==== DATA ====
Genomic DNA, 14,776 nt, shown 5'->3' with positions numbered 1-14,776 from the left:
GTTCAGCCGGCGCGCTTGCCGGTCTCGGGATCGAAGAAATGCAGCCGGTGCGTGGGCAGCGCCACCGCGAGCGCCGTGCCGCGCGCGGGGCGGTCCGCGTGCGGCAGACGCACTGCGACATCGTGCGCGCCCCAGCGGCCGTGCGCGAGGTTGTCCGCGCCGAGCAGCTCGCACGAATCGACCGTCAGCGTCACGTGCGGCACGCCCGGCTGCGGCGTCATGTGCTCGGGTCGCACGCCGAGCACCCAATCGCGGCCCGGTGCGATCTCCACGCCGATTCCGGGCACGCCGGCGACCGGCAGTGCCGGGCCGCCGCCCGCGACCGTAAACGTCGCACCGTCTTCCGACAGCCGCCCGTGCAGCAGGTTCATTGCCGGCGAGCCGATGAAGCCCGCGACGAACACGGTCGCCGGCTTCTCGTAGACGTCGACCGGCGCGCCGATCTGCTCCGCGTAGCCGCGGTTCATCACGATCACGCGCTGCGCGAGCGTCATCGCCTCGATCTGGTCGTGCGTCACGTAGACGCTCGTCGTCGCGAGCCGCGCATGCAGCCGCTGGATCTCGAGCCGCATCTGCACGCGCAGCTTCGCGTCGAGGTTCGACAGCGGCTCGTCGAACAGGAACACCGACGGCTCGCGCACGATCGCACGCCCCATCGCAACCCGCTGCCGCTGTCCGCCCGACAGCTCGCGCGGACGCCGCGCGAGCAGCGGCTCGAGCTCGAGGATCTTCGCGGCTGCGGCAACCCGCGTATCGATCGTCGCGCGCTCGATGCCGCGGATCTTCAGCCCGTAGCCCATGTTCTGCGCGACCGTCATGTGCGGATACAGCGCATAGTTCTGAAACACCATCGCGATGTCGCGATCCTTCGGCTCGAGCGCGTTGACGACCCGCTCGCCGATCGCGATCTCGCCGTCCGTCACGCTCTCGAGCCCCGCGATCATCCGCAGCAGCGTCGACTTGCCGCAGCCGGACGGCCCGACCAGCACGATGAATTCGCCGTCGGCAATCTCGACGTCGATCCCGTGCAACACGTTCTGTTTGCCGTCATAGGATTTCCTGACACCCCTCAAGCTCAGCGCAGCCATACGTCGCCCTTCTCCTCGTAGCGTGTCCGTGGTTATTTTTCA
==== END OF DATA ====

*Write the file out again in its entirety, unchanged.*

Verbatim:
Genomic DNA, 14,776 nt, shown 5'->3' with positions numbered 1-14,776 from the left:
GTTCAGCCGGCGCGCTTGCCGGTCTCGGGATCGAAGAAATGCAGCCGGTGCGTGGGCAGCGCCACCGCGAGCGCCGTGCCGCGCGCGGGGCGGTCCGCGTGCGGCAGACGCACTGCGACATCGTGCGCGCCCCAGCGGCCGTGCGCGAGGTTGTCCGCGCCGAGCAGCTCGCACGAATCGACCGTCAGCGTCACGTGCGGCACGCCCGGCTGCGGCGTCATGTGCTCGGGTCGCACGCCGAGCACCCAATCGCGGCCCGGTGCGATCTCCACGCCGATTCCGGGCACGCCGGCGACCGGCAGTGCCGGGCCGCCGCCCGCGACCGTAAACGTCGCACCGTCTTCCGACAGCCGCCCGTGCAGCAGGTTCATTGCCGGCGAGCCGATGAAGCCCGCGACGAACACGGTCGCCGGCTTCTCGTAGACGTCGACCGGCGCGCCGATCTGCTCCGCGTAGCCGCGGTTCATCACGATCACGCGCTGCGCGAGCGTCATCGCCTCGATCTGGTCGTGCGTCACGTAGACGCTCGTCGTCGCGAGCCGCGCATGCAGCCGCTGGATCTCGAGCCGCATCTGCACGCGCAGCTTCGCGTCGAGGTTCGACAGCGGCTCGTCGAACAGGAACACCGACGGCTCGCGCACGATCGCACGCCCCATCGCAACCCGCTGCCGCTGTCCGCCCGACAGCTCGCGCGGACGCCGCGCGAGCAGCGGCTCGAGCTCGAGGATCTTCGCGGCTGCGGCAACCCGCGTATCGATCGTCGCGCGCTCGATGCCGCGGATCTTCAGCCCGTAGCCCATGTTCTGCGCGACCGTCATGTGCGGATACAGCGCATAGTTCTGAAACACCATCGCGATGTCGCGATCCTTCGGCTCGAGCGCGTTGACGACCCGCTCGCCGATCGCGATCTCGCCGTCCGTCACGCTCTCGAGCCCCGCGATCATCCGCAGCAGCGTCGACTTGCCGCAGCCGGACGGCCCGACCAGCACGATGAATTCGCCGTCGGCAATCTCGACGTCGATCCCGTGCAACACGTTCTGTTTGCCGTCATAGGATTTCCTGACACCCCTCAAGCTCAGCGCAGCCATACGTCGCCCTTCTCCTCGTAGCGTGTCCGTGGTTATTTTTCA